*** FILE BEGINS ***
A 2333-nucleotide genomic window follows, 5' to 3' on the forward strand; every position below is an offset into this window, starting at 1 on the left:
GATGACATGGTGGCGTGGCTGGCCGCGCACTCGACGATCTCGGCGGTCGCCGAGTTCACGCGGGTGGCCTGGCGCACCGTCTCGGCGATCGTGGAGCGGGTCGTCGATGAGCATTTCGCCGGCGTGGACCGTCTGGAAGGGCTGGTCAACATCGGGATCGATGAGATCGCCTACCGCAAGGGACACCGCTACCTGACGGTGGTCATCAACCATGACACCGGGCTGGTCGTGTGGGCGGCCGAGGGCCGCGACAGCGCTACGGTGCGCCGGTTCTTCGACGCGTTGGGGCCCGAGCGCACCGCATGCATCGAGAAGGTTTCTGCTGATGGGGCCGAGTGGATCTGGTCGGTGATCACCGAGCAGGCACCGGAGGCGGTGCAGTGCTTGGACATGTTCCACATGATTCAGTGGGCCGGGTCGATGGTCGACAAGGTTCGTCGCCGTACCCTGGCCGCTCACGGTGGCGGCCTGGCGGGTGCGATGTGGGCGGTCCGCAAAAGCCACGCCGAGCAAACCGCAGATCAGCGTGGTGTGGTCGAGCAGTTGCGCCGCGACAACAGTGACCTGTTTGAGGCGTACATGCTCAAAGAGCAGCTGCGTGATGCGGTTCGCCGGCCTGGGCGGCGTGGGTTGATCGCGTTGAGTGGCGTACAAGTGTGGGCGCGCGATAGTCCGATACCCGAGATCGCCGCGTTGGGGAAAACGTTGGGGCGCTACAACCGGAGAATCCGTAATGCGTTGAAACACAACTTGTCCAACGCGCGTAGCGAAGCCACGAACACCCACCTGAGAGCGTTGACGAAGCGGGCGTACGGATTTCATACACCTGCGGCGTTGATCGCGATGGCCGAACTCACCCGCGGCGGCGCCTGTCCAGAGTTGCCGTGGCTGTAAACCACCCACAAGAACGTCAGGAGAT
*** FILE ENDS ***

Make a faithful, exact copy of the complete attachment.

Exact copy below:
A 2333-nucleotide genomic window follows, 5' to 3' on the forward strand; every position below is an offset into this window, starting at 1 on the left:
GATGACATGGTGGCGTGGCTGGCCGCGCACTCGACGATCTCGGCGGTCGCCGAGTTCACGCGGGTGGCCTGGCGCACCGTCTCGGCGATCGTGGAGCGGGTCGTCGATGAGCATTTCGCCGGCGTGGACCGTCTGGAAGGGCTGGTCAACATCGGGATCGATGAGATCGCCTACCGCAAGGGACACCGCTACCTGACGGTGGTCATCAACCATGACACCGGGCTGGTCGTGTGGGCGGCCGAGGGCCGCGACAGCGCTACGGTGCGCCGGTTCTTCGACGCGTTGGGGCCCGAGCGCACCGCATGCATCGAGAAGGTTTCTGCTGATGGGGCCGAGTGGATCTGGTCGGTGATCACCGAGCAGGCACCGGAGGCGGTGCAGTGCTTGGACATGTTCCACATGATTCAGTGGGCCGGGTCGATGGTCGACAAGGTTCGTCGCCGTACCCTGGCCGCTCACGGTGGCGGCCTGGCGGGTGCGATGTGGGCGGTCCGCAAAAGCCACGCCGAGCAAACCGCAGATCAGCGTGGTGTGGTCGAGCAGTTGCGCCGCGACAACAGTGACCTGTTTGAGGCGTACATGCTCAAAGAGCAGCTGCGTGATGCGGTTCGCCGGCCTGGGCGGCGTGGGTTGATCGCGTTGAGTGGCGTACAAGTGTGGGCGCGCGATAGTCCGATACCCGAGATCGCCGCGTTGGGGAAAACGTTGGGGCGCTACAACCGGAGAATCCGTAATGCGTTGAAACACAACTTGTCCAACGCGCGTAGCGAAGCCACGAACACCCACCTGAGAGCGTTGACGAAGCGGGCGTACGGATTTCATACACCTGCGGCGTTGATCGCGATGGCCGAACTCACCCGCGGCGGCGCCTGTCCAGAGTTGCCGTGGCTGTAAACCACCCACAAGAACGTCAGGAGAT